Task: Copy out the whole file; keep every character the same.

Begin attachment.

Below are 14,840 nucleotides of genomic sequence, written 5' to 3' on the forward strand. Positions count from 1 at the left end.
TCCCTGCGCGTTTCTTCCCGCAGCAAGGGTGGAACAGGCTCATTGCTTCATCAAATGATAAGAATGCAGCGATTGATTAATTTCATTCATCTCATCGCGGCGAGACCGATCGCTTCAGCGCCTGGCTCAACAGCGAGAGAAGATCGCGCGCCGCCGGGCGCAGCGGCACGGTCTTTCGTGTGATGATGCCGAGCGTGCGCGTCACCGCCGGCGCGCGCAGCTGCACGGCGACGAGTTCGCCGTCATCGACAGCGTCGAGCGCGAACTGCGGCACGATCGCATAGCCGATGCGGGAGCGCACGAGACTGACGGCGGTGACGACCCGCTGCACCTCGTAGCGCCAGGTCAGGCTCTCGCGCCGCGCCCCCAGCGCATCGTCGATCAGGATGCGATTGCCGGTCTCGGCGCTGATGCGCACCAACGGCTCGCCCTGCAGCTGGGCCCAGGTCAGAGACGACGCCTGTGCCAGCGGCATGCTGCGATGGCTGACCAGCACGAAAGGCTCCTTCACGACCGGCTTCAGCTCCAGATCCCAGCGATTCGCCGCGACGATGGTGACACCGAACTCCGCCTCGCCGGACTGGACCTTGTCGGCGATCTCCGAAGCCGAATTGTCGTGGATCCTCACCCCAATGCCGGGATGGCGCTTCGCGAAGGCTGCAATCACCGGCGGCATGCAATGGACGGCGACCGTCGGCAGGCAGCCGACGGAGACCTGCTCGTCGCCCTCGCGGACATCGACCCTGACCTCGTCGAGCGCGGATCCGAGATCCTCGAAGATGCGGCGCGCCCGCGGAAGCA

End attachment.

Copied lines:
Below are 14,840 nucleotides of genomic sequence, written 5' to 3' on the forward strand. Positions count from 1 at the left end.
TCCCTGCGCGTTTCTTCCCGCAGCAAGGGTGGAACAGGCTCATTGCTTCATCAAATGATAAGAATGCAGCGATTGATTAATTTCATTCATCTCATCGCGGCGAGACCGATCGCTTCAGCGCCTGGCTCAACAGCGAGAGAAGATCGCGCGCCGCCGGGCGCAGCGGCACGGTCTTTCGTGTGATGATGCCGAGCGTGCGCGTCACCGCCGGCGCGCGCAGCTGCACGGCGACGAGTTCGCCGTCATCGACAGCGTCGAGCGCGAACTGCGGCACGATCGCATAGCCGATGCGGGAGCGCACGAGACTGACGGCGGTGACGACCCGCTGCACCTCGTAGCGCCAGGTCAGGCTCTCGCGCCGCGCCCCCAGCGCATCGTCGATCAGGATGCGATTGCCGGTCTCGGCGCTGATGCGCACCAACGGCTCGCCCTGCAGCTGGGCCCAGGTCAGAGACGACGCCTGTGCCAGCGGCATGCTGCGATGGCTGACCAGCACGAAAGGCTCCTTCACGACCGGCTTCAGCTCCAGATCCCAGCGATTCGCCGCGACGATGGTGACACCGAACTCCGCCTCGCCGGACTGGACCTTGTCGGCGATCTCCGAAGCCGAATTGTCGTGGATCCTCACCCCAATGCCGGGATGGCGCTTCGCGAAGGCTGCAATCACCGGCGGCATGCAATGGACGGCGACCGTCGGCAGGCAGCCGACGGAGACCTGCTCGTCGCCCTCGCGGACATCGACCCTGACCTCGTCGAGCGCGGATCCGAGATCCTCGAAGATGCGGCGCGCCCGCGGAAGCA